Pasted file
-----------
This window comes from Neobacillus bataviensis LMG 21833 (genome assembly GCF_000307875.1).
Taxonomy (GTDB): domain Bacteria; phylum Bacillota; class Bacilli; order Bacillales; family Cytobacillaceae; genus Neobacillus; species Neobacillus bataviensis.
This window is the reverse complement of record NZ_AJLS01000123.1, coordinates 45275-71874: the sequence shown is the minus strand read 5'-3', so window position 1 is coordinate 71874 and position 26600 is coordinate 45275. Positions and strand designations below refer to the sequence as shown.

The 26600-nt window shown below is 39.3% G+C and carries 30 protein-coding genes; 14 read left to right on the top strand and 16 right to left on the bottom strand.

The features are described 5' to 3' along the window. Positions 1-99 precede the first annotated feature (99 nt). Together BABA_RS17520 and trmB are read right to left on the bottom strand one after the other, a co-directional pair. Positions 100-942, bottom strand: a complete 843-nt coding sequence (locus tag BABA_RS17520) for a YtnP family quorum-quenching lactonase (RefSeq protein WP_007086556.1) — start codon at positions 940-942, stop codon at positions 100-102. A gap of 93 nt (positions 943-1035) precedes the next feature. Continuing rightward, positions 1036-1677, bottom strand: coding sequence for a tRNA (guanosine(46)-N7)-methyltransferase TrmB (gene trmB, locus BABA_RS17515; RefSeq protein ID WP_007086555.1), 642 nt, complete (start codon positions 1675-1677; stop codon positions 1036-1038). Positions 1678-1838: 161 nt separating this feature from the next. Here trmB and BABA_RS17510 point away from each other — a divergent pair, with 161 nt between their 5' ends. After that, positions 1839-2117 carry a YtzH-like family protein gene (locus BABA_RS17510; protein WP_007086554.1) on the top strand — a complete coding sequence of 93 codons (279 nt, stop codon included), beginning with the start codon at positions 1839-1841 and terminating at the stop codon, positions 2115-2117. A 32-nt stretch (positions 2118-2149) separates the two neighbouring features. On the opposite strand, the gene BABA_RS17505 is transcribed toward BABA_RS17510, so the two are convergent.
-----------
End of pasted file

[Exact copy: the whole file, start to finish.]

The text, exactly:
This window comes from Neobacillus bataviensis LMG 21833 (genome assembly GCF_000307875.1).
Taxonomy (GTDB): domain Bacteria; phylum Bacillota; class Bacilli; order Bacillales; family Cytobacillaceae; genus Neobacillus; species Neobacillus bataviensis.
This window is the reverse complement of record NZ_AJLS01000123.1, coordinates 45275-71874: the sequence shown is the minus strand read 5'-3', so window position 1 is coordinate 71874 and position 26600 is coordinate 45275. Positions and strand designations below refer to the sequence as shown.

The 26600-nt window shown below is 39.3% G+C and carries 30 protein-coding genes; 14 read left to right on the top strand and 16 right to left on the bottom strand.

The features are described 5' to 3' along the window. Positions 1-99 precede the first annotated feature (99 nt). Together BABA_RS17520 and trmB are read right to left on the bottom strand one after the other, a co-directional pair. Positions 100-942, bottom strand: a complete 843-nt coding sequence (locus tag BABA_RS17520) for a YtnP family quorum-quenching lactonase (RefSeq protein WP_007086556.1) — start codon at positions 940-942, stop codon at positions 100-102. A gap of 93 nt (positions 943-1035) precedes the next feature. Continuing rightward, positions 1036-1677, bottom strand: coding sequence for a tRNA (guanosine(46)-N7)-methyltransferase TrmB (gene trmB, locus BABA_RS17515; RefSeq protein ID WP_007086555.1), 642 nt, complete (start codon positions 1675-1677; stop codon positions 1036-1038). Positions 1678-1838: 161 nt separating this feature from the next. Here trmB and BABA_RS17510 point away from each other — a divergent pair, with 161 nt between their 5' ends. After that, positions 1839-2117 carry a YtzH-like family protein gene (locus BABA_RS17510; protein WP_007086554.1) on the top strand — a complete coding sequence of 93 codons (279 nt, stop codon included), beginning with the start codon at positions 1839-1841 and terminating at the stop codon, positions 2115-2117. A 32-nt stretch (positions 2118-2149) separates the two neighbouring features. On the opposite strand, the gene BABA_RS17505 is transcribed toward BABA_RS17510, so the two are convergent.